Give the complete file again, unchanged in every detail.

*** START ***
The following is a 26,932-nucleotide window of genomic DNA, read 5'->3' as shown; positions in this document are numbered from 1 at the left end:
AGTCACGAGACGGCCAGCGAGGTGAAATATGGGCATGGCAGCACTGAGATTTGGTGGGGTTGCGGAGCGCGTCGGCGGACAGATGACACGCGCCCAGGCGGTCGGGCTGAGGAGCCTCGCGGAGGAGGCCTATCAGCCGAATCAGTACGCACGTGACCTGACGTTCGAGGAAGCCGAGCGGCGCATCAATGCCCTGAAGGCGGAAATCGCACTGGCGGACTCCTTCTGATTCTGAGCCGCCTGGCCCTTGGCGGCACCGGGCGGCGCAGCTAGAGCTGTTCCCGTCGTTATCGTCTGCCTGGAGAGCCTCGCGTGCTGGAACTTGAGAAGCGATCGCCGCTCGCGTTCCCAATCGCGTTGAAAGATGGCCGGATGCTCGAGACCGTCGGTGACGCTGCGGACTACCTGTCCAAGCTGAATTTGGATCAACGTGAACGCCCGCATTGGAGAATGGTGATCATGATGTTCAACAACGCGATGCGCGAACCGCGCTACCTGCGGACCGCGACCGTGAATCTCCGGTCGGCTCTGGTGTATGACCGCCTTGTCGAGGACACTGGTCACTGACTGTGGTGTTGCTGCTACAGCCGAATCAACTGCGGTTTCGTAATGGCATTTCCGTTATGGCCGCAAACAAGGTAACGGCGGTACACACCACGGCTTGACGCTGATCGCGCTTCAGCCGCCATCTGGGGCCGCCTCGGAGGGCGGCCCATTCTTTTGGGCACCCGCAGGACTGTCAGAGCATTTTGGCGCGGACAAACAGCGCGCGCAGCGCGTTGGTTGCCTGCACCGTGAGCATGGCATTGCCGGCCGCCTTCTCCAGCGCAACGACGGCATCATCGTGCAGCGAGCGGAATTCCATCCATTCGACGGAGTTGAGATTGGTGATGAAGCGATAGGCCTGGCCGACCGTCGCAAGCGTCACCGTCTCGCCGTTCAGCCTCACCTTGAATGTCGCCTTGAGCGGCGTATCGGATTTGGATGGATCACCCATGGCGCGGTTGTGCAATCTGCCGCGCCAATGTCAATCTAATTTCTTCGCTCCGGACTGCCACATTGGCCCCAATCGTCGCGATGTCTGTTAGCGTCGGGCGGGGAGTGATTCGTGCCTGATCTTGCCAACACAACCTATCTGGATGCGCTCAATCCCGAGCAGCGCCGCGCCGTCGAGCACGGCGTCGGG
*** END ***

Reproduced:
The following is a 26,932-nucleotide window of genomic DNA, read 5'->3' as shown; positions in this document are numbered from 1 at the left end:
AGTCACGAGACGGCCAGCGAGGTGAAATATGGGCATGGCAGCACTGAGATTTGGTGGGGTTGCGGAGCGCGTCGGCGGACAGATGACACGCGCCCAGGCGGTCGGGCTGAGGAGCCTCGCGGAGGAGGCCTATCAGCCGAATCAGTACGCACGTGACCTGACGTTCGAGGAAGCCGAGCGGCGCATCAATGCCCTGAAGGCGGAAATCGCACTGGCGGACTCCTTCTGATTCTGAGCCGCCTGGCCCTTGGCGGCACCGGGCGGCGCAGCTAGAGCTGTTCCCGTCGTTATCGTCTGCCTGGAGAGCCTCGCGTGCTGGAACTTGAGAAGCGATCGCCGCTCGCGTTCCCAATCGCGTTGAAAGATGGCCGGATGCTCGAGACCGTCGGTGACGCTGCGGACTACCTGTCCAAGCTGAATTTGGATCAACGTGAACGCCCGCATTGGAGAATGGTGATCATGATGTTCAACAACGCGATGCGCGAACCGCGCTACCTGCGGACCGCGACCGTGAATCTCCGGTCGGCTCTGGTGTATGACCGCCTTGTCGAGGACACTGGTCACTGACTGTGGTGTTGCTGCTACAGCCGAATCAACTGCGGTTTCGTAATGGCATTTCCGTTATGGCCGCAAACAAGGTAACGGCGGTACACACCACGGCTTGACGCTGATCGCGCTTCAGCCGCCATCTGGGGCCGCCTCGGAGGGCGGCCCATTCTTTTGGGCACCCGCAGGACTGTCAGAGCATTTTGGCGCGGACAAACAGCGCGCGCAGCGCGTTGGTTGCCTGCACCGTGAGCATGGCATTGCCGGCCGCCTTCTCCAGCGCAACGACGGCATCATCGTGCAGCGAGCGGAATTCCATCCATTCGACGGAGTTGAGATTGGTGATGAAGCGATAGGCCTGGCCGACCGTCGCAAGCGTCACCGTCTCGCCGTTCAGCCTCACCTTGAATGTCGCCTTGAGCGGCGTATCGGATTTGGATGGATCACCCATGGCGCGGTTGTGCAATCTGCCGCGCCAATGTCAATCTAATTTCTTCGCTCCGGACTGCCACATTGGCCCCAATCGTCGCGATGTCTGTTAGCGTCGGGCGGGGAGTGATTCGTGCCTGATCTTGCCAACACAACCTATCTGGATGCGCTCAATCCCGAGCAGCGCCGCGCCGTCGAGCACGGCGTCGGG